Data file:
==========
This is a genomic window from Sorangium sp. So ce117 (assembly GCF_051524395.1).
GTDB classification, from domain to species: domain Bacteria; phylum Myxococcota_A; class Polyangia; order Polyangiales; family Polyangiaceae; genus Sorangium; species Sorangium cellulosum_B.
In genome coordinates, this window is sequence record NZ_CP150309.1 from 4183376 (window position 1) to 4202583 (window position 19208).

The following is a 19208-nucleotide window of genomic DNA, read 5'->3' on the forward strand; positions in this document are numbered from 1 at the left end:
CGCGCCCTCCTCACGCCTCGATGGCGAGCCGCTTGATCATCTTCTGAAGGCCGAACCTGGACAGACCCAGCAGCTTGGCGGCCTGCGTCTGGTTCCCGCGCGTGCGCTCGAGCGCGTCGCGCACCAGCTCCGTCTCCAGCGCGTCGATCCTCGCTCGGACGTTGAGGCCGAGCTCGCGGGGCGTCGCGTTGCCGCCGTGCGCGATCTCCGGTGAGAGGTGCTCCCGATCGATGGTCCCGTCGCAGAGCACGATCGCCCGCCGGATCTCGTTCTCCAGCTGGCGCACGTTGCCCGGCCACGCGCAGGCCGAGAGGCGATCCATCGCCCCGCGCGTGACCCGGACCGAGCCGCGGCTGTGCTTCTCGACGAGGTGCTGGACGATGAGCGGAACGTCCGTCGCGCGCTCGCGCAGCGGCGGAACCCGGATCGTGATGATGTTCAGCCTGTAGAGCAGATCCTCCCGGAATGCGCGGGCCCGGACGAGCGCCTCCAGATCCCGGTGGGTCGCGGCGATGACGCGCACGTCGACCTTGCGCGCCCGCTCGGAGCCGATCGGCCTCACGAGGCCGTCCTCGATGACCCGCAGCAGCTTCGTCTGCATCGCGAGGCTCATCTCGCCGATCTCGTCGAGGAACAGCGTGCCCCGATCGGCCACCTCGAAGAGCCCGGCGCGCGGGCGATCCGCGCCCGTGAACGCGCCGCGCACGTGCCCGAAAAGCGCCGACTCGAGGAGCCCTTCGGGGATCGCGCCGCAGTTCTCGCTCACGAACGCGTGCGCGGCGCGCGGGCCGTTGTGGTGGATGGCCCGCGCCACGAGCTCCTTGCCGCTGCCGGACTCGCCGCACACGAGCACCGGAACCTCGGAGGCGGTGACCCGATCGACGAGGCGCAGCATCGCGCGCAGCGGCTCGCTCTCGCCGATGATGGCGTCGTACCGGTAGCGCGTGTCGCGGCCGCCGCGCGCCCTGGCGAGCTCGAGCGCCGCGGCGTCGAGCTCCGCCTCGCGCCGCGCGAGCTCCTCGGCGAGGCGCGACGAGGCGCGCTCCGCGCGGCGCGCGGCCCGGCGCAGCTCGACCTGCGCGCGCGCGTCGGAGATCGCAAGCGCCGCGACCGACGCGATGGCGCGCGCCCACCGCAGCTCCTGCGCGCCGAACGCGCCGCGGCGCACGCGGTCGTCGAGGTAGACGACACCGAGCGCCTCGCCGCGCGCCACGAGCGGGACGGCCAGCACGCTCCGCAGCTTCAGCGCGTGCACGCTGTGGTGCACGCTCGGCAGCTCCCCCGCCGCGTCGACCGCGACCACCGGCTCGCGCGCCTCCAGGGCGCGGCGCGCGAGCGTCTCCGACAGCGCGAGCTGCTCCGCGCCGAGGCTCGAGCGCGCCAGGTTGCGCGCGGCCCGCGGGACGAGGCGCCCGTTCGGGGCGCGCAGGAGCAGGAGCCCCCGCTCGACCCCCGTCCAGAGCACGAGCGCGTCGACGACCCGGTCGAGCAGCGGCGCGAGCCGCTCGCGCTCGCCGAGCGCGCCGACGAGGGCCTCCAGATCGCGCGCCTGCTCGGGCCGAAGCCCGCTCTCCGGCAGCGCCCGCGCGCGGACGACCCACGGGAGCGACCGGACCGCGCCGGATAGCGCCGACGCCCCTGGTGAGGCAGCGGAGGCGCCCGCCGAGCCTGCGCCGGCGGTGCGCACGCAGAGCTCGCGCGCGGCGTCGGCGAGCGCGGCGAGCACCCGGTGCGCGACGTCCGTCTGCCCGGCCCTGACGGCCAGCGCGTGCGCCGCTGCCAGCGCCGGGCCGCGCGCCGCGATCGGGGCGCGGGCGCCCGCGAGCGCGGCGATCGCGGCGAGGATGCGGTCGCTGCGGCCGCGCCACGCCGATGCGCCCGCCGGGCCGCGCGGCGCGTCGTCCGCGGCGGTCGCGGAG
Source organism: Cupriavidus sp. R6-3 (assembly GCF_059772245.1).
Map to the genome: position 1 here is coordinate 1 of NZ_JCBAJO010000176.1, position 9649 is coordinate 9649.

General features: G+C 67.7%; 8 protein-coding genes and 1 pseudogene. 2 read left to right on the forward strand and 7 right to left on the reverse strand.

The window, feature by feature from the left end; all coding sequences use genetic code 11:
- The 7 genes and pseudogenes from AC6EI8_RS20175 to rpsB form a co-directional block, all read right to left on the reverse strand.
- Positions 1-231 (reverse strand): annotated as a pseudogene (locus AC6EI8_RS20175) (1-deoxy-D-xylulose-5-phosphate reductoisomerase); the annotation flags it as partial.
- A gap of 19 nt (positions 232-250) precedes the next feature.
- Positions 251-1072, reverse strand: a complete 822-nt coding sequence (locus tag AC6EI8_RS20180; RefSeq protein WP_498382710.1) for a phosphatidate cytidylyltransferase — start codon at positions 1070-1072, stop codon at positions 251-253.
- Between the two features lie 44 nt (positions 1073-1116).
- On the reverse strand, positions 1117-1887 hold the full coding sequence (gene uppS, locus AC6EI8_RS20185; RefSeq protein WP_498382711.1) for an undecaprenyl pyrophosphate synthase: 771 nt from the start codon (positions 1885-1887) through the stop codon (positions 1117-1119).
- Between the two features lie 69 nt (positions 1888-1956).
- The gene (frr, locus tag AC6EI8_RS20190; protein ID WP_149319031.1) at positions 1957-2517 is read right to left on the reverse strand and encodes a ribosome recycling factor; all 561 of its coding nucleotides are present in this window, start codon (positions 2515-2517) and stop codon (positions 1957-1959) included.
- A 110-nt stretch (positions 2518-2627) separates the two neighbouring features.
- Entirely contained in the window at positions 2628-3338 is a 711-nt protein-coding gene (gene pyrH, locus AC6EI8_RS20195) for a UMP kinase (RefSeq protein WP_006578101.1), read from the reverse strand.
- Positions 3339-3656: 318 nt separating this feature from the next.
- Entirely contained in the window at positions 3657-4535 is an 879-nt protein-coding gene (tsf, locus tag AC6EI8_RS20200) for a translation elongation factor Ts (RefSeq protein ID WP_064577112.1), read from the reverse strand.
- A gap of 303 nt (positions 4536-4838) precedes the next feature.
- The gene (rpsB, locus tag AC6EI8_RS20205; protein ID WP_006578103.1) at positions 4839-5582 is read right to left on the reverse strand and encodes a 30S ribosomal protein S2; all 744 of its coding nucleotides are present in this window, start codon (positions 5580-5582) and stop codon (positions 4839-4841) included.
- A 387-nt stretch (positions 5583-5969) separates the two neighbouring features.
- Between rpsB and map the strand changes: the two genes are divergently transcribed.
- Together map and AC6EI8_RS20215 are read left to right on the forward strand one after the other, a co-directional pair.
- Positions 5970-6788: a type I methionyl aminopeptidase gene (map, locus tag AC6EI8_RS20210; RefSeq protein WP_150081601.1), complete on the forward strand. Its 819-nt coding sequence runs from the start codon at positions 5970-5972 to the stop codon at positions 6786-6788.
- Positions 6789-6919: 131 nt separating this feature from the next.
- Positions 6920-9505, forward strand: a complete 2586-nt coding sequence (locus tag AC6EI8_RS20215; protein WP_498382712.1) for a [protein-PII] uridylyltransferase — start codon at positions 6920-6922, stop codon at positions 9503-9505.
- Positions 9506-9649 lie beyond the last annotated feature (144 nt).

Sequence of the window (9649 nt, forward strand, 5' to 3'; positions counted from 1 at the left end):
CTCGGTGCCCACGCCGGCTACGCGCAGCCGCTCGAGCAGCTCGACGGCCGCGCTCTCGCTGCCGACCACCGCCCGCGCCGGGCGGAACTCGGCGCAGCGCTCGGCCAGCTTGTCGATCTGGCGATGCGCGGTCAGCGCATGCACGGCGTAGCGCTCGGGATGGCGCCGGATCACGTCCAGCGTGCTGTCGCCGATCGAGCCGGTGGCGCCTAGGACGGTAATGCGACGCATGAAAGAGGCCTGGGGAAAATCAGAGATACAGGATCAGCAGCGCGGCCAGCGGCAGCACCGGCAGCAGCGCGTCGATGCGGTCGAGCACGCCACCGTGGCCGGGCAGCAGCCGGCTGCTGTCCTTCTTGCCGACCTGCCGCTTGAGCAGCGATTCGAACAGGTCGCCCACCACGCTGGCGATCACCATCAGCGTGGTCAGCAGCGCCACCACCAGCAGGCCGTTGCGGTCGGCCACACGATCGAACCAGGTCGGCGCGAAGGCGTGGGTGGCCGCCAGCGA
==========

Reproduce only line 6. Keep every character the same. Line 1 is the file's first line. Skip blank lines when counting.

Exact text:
Source organism: Cupriavidus sp. R6-3 (assembly GCF_059772245.1).